Dynamically populate constraints in Field.contribute_to_class

Hey !

I’m writing a custom model field and would like it to come with a database CHECK constraint. The actual use case is DB validation of Django’s choices, to avoid invalid values (since the data can be edited from outside of Django).

I thought that could be done with contribute_to_class, and indeed it’s almost possible.

Here’s what I got so far:

class ChoiceField(models.CharField):
    def contribute_to_class(self, cls, name, private_only=False):
        super().contribute_to_class(cls, name, private_only)
        accepted_values = [c[0] for c in self.choices]
                check=models.Q(**{f"{name}__in": accepted_values}),

It works exactly as I’d like when I specify an empty constraints list in my model’s Meta (meaning makemigrations will create the constraints).

But for some reason, if I don’t specify an empty list, or if my model has no Meta at all, the constraints aren’t picked up (makemigrations doesn’t create the constraints).

I stumbled about this ticket, which seems very similar, and where it was suggested to ask here (in that case, it was about “indexes”, and strangely they seem to have the exact opposite issue, where it works as expected without Meta, but the index is added twice with the Meta).

Does anyone understand what could be the cause of the issue ?
Wouldn’t it be nice for Django to support this ? DB data validation is really a must when you can’t rely on python validation (migrating large amount of data, DB operated by other clients, etc…)

Cheers !!


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The easiest way to create those types of constraints is to define those choices in a “code table” and use a foreign key to relate the base table to it. (That’s what we do to enforce the integrity of those types of selections.)

Thanks for the suggestion ! Indeed that’s an approach, but that forces to store the values in the DB (and hence somehow sync them with the code), and also doesn’t work for more complex use cases (such as multiselect, where you’d store the selection as a postgres array of strings).

No, there’s no “code” to be synced, because the data exists in the database. It eliminates the need for the code.

Yes it does - it works quite fine. From a relational database perspective, the “multiselect” would be represented by a many-to-many relationship.

This is an exceedingly common technique used across numerous domains and frameworks. In fact, architecturally, I’ll maintain that it’s far superior to the code based method - precisely for the reasons you identify, among others.

It’s the only way that we allow choice options to be defined.

I’d quite like this to work. To generate check constraints from choices would be great.

I’d be inclined to reduce that to a test case. Much easier to get people to comment against running code.

Q: does it work generating migrations when you change the choices? (Showing that in a test too would be handy.)

I’m definitely :+1: to having a clear, clean api for defining custom fields that set constraints. I agree with @carltongibson that we should add some tests to Django to prove it works and protect against regressions. I also think it’s worth documenting the pattern if it works reliably.

we use a subclass of TextChoices as an helper to define Constraints, but indeed a native API should be more cleaner and error-proof.

So definitely :+1: for me

However, I propose to implement the ChoiceField as a separate class accepting the real field as a parameter (like postgres ArrayField for example). In this way we could have char choices, int choices, etc…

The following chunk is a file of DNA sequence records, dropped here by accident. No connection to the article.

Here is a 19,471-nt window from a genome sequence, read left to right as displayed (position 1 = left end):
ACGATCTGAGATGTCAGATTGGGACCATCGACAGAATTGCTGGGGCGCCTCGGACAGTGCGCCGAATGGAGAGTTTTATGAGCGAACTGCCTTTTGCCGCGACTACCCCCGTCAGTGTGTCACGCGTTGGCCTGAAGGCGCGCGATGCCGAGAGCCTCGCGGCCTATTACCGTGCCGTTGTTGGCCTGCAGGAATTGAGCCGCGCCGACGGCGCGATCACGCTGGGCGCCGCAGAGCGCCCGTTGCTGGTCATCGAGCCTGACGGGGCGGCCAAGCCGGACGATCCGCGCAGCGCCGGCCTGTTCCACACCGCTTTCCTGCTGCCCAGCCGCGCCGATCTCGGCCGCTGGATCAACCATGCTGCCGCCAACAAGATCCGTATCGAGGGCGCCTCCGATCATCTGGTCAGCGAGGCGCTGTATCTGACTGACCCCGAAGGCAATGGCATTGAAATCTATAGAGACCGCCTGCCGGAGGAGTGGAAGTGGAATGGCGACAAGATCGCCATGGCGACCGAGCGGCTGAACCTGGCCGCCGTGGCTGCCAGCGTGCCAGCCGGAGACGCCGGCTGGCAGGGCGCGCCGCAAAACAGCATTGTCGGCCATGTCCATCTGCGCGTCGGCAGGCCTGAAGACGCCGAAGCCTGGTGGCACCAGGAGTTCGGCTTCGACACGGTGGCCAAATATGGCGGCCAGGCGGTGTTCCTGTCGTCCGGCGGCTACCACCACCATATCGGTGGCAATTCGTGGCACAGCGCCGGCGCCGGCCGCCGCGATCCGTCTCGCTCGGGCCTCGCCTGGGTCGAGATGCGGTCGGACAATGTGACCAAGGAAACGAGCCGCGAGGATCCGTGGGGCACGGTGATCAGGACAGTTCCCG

Ok I have this written as a test case (for now just an arbitrary constraint not involving choices, I think we need that to work reliably first before applying it to the ChoiceField use case) :

  • sqlite / with Meta: works as expected
  • sqlite / without Meta: the constraint work, but not picked up by makemigrations
  • postgres / with Meta: fails with DuplicateObject: constraint "test_constraint_model" for relation "modelwithmeta_model" already exists
  • postgres / without Meta: the constraint work, but not picked up by makemigrations

I’m not 100% sure what’s happening, in particular how it can be that the constraint work if not picked by makemigrations. How can they even be created in the database without a migration ?!

I think there’s nothing fishy going on with the test themselves (e.g. cross-test interference) since I get consistent results when running each test individually, and the issue resembles the similar ticket I was mentionning (btw it was 28888 not 2888).

Any pointer at what could be at play ?

Once this simple case is sorted, I can add tests for more advanced scenarios too (inherited models, abstract models, etc).

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I know the goal of this forum post is to make the general case works, but I figured I’d mention that django-taggit solves this use case perfectly.

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I’ve been doing some R&D to understand the original issue presented in this post. I think there are two main things to discuss, perhaps separately:

  1. Why/how the constraints added by a field to its model’s constraint list (via contribute_to_class) is not picked up in the generated migration but it’s present in the DB (the original forum post).

  2. A new feature that we could summarize using @Lily-Foote’s words as [Let’s define] a clear, clean api for defining custom fields that set constraints.

Regarding item 1, the core of the issue is that makemigrations would not pick up the field-defined constraint but migrate will apply it. Specifically, for a simple model like (taken from the linked repo):

from django.db import models

class ConstraintField(models.CharField):
    def contribute_to_class(self, cls, name, private_only=False):
        super().contribute_to_class(cls, name, private_only)
                check=models.Q(**{f"{name}__lte": 10}),

class DynamicModelWithConstraintField(models.Model):

    constrained_field = ConstraintField(max_length=10)